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(en) US, San Francisco, Train in vain?: A critical analysis of our effort to foment a "social strike" on SF's MUNI

Date Wed, 07 Dec 2005 11:03:07 +0200


The following is the beginning of a work-in-progress.
'Train in Vain' analyzes the recent attempt by a number of us to
foment an Italian-style "self-reduction" campaign against the Sept. 1st
MUNI fare hike, service cuts and intensified exploitation of MUNI operators.
by Kevin Keating, formerly of Muni Social Strike Monday, Nov. 21, 2005
The following article analyzes the strengths -- and there were a few --
and the larger failings of an effort in the summer and fall of 2005 to
catalyze an Italian-style self-reduction movement against austerity
measures on San Francisco's MUNI transit system.
...Most of the anarchists involved in this effort put an admirable amont
of time and effort into the social strike -- on an individual basis. But
collectively, we, myself included, failed to function in any kind of
resolute COLLECTIVE anti-capitalist manner, with regard to the pro
wage-labor left who attached themselves to this effort. By pro-wage
labor left I mean people who wanted to see the fare hike and service
cuts resisted without any larger opening for an anti-market/anti-state,
direct action politics among working people emerging out of the issue.

This effort, and everything that happened city-wide with regard to it,
was initiated by people in Muni Social Strike. But the initiative got
taken away from the aspiring anti-capitalists by some of the usual
crowd of leftist failures. At the end with both the press conference and
the ridiculous, empty ritual march to City Hall, the anarchists had
become the camp followers of liberals and at least one Leninist. This
has happened time and again with anarchists, and it's extremely
fucking exasperating to me.

The first pro-wage labor leftist who grafted himself onto the project
was able to steer the larger struggle into a statist and completely
un-radical direction. He was aided and abetted in this by people in
Muni Social Strike not being capable of collectively deciding what we
believe in as a solid group, and moving forward on that basis against
leftist hustlers in a determined and resolute manner.

From the get-go, it was clear that Muni Social Strike was to be about:

--Drivers and riders taking action together,

--using direct action,

--antagonistic to electoral politics, market relations and the state.

There was no escape clause in any of this, saying, this will be a direct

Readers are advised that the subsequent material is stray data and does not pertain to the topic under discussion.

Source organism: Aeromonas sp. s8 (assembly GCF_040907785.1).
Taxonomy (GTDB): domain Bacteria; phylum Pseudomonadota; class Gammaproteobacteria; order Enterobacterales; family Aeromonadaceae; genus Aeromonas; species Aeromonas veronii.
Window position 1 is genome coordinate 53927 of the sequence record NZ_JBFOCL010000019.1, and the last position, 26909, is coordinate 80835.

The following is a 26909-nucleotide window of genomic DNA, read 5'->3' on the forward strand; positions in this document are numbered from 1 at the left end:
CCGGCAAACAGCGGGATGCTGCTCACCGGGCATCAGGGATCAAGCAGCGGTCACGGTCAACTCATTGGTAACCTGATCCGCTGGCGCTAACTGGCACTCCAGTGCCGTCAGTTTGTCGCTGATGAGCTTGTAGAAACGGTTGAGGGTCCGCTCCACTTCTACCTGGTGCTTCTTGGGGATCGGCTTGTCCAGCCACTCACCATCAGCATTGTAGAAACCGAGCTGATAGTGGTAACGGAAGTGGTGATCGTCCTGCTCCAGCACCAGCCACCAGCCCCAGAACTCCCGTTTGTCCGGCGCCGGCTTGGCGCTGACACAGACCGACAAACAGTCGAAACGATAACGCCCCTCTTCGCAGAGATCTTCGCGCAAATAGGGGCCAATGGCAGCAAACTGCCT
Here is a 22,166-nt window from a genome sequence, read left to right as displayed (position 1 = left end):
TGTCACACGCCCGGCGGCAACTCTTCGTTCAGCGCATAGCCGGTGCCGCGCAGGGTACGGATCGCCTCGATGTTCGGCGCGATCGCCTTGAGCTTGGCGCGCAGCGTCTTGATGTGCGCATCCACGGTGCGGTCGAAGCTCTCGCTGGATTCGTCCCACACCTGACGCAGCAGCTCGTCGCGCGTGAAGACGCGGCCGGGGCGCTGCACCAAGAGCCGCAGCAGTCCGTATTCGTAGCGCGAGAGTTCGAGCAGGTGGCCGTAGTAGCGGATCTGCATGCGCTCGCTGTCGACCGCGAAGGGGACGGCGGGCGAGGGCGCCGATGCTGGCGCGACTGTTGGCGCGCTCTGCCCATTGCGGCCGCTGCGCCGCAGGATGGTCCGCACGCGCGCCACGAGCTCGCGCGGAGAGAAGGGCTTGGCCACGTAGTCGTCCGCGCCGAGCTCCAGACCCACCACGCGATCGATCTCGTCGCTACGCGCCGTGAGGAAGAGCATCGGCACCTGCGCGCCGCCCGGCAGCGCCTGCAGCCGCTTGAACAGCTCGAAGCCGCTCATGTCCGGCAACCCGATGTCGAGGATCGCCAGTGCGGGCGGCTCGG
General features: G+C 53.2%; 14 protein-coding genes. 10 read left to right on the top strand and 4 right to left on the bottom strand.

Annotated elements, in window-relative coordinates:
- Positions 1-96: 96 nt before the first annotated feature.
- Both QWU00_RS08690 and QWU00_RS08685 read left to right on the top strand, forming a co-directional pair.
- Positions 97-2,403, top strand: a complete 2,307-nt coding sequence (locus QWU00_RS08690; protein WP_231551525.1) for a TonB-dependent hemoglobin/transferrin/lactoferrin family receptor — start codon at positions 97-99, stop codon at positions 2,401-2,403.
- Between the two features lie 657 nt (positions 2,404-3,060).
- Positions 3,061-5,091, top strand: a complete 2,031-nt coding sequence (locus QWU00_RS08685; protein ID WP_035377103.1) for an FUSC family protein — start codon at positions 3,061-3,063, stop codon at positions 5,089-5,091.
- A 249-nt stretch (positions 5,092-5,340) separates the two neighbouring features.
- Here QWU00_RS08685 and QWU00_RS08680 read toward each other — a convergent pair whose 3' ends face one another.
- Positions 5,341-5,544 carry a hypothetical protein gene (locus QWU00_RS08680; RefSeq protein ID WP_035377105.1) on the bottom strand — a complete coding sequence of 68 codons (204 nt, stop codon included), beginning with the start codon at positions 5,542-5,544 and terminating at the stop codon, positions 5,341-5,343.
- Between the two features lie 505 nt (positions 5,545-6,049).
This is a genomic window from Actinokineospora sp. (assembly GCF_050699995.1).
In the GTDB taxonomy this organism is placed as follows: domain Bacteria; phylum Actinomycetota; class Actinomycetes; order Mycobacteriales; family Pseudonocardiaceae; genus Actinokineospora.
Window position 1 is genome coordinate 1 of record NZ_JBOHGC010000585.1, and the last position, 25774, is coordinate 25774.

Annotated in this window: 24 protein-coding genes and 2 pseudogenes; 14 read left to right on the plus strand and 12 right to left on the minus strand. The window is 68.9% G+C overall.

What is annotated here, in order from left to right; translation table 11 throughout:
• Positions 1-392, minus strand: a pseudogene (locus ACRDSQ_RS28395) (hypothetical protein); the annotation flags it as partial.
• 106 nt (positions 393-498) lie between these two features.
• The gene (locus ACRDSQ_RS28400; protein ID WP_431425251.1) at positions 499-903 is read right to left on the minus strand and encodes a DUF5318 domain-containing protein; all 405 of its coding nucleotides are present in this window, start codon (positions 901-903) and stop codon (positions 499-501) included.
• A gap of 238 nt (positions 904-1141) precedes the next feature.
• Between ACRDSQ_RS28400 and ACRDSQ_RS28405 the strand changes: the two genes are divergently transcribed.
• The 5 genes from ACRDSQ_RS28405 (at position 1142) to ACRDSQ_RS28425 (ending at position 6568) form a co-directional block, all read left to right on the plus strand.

action, anti-statist effort, until someone who is more decisive than us
comes along and plays us for suckers, at which point we will turn into
work-within-the-system guys.

Everybody involved appeared to be clear on the character of the effort
and agree on it. There was nothing vague or abstract or equivocating
about it.

1. To begin our efforts, we held three town hall meetings to rally
public opposition to the austerity measures.

Soon after the second town hall meeting, this other group, Muni Fare
Strike, with a name almost identical to Muni Social Strike, sprung up
toadstool-like, positioned to the immediate political right of Muni
Social Strike. It rapidly became clear that Muni Fare Strike was going
to be just like Muni Social Strike, only with all the better aspects
shaved off. They wanted this to be exactly the sort of thing that leads
to empty gesture demos on the steps of City Hall.

The leaflet that became the main tool for MFS's perspective said
nothing about joint action with drivers; this was moronic for the
practical effectiveness of the effort, as well as flat-out politically wrong.
An effort like this could never fly if the drivers weren't at least
passively going along. And an effort like this should never be mostly
about the immediate smaller goal, but always mostly about the bigger
goal, which has to be the creation of a larger movement of working
people acting around our own needs against capitalist social relations,
rooted in the everyday life conditions we face in the main problem
country of the world. That means all exploited people together; not
just some exploited people balkanized into a sort of sub-identity as an
interest group of transit system riders.

The Muni Fare Strike leaflet was bereft of any argument for why Muni
riders should engage in an action that doesn't have any precedent in
this part of the world. It made no effort to pursuade. Being
un-persuasive and un-radical in five languages only compounded the
political worthlessness of the Muni Fare Strike leaflet. Working people
around here need a convincing argument for why they should try
something that might get them ticketed or arrested; this isn't Italy or